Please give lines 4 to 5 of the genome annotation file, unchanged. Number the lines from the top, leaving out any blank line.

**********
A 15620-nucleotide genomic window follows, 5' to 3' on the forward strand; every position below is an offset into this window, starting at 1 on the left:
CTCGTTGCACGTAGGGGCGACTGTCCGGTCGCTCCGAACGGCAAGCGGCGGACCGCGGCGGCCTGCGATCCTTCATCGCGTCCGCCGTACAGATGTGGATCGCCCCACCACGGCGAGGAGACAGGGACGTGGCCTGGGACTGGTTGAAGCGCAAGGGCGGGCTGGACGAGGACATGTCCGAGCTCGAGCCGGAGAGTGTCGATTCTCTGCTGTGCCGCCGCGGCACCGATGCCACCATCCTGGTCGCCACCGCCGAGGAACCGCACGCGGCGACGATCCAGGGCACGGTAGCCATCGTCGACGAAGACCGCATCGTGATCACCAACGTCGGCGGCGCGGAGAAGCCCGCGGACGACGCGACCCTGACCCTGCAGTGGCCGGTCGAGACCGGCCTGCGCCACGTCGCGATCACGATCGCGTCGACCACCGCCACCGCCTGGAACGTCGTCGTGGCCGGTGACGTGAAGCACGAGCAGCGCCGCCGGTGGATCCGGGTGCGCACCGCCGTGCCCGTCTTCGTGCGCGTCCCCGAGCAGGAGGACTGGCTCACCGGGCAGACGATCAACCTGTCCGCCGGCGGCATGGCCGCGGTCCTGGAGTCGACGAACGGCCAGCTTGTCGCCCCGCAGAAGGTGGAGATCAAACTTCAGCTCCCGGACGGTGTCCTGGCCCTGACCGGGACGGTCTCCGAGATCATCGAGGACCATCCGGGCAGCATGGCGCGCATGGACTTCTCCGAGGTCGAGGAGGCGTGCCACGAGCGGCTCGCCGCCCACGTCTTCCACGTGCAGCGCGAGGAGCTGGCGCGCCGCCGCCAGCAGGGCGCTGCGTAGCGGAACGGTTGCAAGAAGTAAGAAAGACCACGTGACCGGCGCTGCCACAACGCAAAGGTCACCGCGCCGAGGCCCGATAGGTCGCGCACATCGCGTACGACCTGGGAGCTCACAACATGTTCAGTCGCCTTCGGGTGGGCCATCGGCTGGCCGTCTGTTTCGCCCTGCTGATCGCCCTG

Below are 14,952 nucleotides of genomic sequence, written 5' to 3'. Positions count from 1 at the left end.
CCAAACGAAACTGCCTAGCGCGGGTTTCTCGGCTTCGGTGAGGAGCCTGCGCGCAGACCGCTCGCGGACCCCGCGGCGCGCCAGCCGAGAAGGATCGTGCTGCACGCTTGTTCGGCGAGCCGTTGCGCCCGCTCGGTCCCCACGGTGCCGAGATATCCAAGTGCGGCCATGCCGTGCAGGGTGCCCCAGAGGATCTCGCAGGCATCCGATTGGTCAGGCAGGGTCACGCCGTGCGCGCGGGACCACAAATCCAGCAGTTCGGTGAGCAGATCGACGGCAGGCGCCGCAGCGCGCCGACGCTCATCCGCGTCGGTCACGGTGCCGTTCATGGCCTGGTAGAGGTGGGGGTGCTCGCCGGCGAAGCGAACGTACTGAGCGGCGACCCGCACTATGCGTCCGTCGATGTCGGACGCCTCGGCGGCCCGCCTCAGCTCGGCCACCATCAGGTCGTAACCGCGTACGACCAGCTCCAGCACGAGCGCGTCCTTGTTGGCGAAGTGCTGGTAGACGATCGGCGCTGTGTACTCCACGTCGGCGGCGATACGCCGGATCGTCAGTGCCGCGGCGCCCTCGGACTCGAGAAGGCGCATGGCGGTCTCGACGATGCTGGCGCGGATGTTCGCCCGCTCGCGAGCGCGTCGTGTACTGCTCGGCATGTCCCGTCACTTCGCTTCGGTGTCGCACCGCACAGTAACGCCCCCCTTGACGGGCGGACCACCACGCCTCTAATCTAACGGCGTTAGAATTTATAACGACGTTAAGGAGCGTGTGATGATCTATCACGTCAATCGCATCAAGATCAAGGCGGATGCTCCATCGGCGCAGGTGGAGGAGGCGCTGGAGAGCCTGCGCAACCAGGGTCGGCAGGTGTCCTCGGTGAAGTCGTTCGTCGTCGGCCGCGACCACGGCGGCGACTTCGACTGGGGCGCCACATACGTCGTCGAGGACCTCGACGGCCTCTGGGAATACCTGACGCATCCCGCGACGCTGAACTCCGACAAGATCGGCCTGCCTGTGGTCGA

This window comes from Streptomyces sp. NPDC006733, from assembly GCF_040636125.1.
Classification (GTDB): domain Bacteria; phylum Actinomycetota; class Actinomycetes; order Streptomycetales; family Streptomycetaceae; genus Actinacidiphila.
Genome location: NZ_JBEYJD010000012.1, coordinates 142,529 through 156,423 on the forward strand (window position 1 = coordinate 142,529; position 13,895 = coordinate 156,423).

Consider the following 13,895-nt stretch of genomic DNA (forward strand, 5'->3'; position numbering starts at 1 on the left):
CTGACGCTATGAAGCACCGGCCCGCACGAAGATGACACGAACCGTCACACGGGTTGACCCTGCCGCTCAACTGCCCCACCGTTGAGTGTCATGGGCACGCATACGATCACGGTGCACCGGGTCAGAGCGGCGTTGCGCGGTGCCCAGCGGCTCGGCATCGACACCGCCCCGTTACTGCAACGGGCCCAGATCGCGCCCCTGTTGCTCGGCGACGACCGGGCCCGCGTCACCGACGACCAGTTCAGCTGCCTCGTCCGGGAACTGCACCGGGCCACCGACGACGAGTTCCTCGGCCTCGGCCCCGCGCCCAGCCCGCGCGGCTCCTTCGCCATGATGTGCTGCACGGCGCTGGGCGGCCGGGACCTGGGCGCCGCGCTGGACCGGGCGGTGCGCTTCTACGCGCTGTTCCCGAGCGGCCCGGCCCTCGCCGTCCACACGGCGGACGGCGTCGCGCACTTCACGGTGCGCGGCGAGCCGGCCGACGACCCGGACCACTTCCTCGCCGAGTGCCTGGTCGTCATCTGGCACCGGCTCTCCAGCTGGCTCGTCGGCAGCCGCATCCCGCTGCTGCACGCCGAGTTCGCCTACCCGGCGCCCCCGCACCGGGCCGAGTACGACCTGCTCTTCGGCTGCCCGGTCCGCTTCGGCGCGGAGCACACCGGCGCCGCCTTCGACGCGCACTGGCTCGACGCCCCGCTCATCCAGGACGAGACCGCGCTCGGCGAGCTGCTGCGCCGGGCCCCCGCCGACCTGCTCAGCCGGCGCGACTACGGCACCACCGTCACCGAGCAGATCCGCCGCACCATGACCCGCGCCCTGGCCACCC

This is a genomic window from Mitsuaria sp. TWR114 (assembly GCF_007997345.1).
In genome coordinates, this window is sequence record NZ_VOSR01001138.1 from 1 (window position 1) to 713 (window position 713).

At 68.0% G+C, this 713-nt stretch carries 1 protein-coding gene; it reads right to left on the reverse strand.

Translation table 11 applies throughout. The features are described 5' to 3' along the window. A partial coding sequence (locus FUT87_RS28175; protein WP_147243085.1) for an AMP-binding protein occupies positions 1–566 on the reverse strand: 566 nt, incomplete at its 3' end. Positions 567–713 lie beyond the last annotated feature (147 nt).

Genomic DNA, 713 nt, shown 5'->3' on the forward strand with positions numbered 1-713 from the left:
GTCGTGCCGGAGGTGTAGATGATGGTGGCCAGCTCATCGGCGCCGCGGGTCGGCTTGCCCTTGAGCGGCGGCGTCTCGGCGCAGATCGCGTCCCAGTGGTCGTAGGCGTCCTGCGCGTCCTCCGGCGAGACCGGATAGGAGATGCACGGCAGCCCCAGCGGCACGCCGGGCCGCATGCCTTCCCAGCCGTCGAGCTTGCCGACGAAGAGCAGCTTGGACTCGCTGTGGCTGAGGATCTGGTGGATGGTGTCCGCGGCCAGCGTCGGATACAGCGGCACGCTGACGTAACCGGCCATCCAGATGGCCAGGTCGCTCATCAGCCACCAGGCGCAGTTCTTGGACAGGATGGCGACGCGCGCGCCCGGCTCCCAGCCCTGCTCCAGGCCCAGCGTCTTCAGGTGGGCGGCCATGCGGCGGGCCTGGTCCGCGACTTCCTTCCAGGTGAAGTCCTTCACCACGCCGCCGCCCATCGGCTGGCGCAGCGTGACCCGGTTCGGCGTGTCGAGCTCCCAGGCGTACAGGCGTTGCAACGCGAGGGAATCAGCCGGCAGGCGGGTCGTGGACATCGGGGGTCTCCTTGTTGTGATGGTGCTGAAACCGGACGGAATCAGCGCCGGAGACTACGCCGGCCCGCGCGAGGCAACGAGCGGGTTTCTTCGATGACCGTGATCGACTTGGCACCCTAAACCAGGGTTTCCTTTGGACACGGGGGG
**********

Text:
CCAAACGAAACTGCCTAGCGCGGGTTTCTCGGCTTCGGTGAGGAGCCTGCGCGCAGACCGCTCGCGGACCCCGCGGCGCGCCAGCCGAGAAGGATCGTGCTGCACGCTTGTTCGGCGAGCCGTTGCGCCCGCTCGGTCCCCACGGTGCCGAGATATCCAAGTGCGGCCATGCCGTGCAGGGTGCCCCAGAGGATCTCGCAGGCATCCGATTGGTCAGGCAGGGTCACGCCGTGCGCGCGGGACCACAAATCCAGCAGTTCGGTGAGCAGATCGACGGCAGGCGCCGCAGCGCGCCGACGCTCATCCGCGTCGGTCACGGTGCCGTTCATGGCCTGGTAGAGGTGGGGGTGCTCGCCGGCGAAGCGAACGTACTGAGCGGCGACCCGCACTATGCGTCCGTCGATGTCGGACGCCTCGGCGGCCCGCCTCAGCTCGGCCACCATCAGGTCGTAACCGCGTACGACCAGCTCCAGCACGAGCGCGTCCTTGTTGGCGAAGTGCTGGTAGACGATCGGCGCTGTGTACTCCACGTCGGCGGCGATACGCCGGATCGTCAGTGCCGCGGCGCCCTCGGACTCGAGAAGGCGCATGGCGGTCTCGACGATGCTGGCGCGGATGTTCGCCCGCTCGCGAGCGCGTCGTGTACTGCTCGGCATGTCCCGTCACTTCGCTTCGGTGTCGCACCGCACAGTAACGCCCCCCTTGACGGGCGGACCACCACGCCTCTAATCTAACGGCGTTAGAATTTATAACGACGTTAAGGAGCGTGTGATGATCTATCACGTCAATCGCATCAAGATCAAGGCGGATGCTCCATCGGCGCAGGTGGAGGAGGCGCTGGAGAGCCTGCGCAACCAGGGTCGGCAGGTGTCCTCGGTGAAGTCGTTCGTCGTCGGCCGCGACCACGGCGGCGACTTCGACTGGGGCGCCACATACGTCGTCGAGGACCTCGACGGCCTCTGGGAATACCTGACGCATCCCGCGACGCTGAACTCCGACAAGATCGGCCTGCCTGTGGTCGA

This window comes from Streptomyces sp. NPDC006733, from assembly GCF_040636125.1.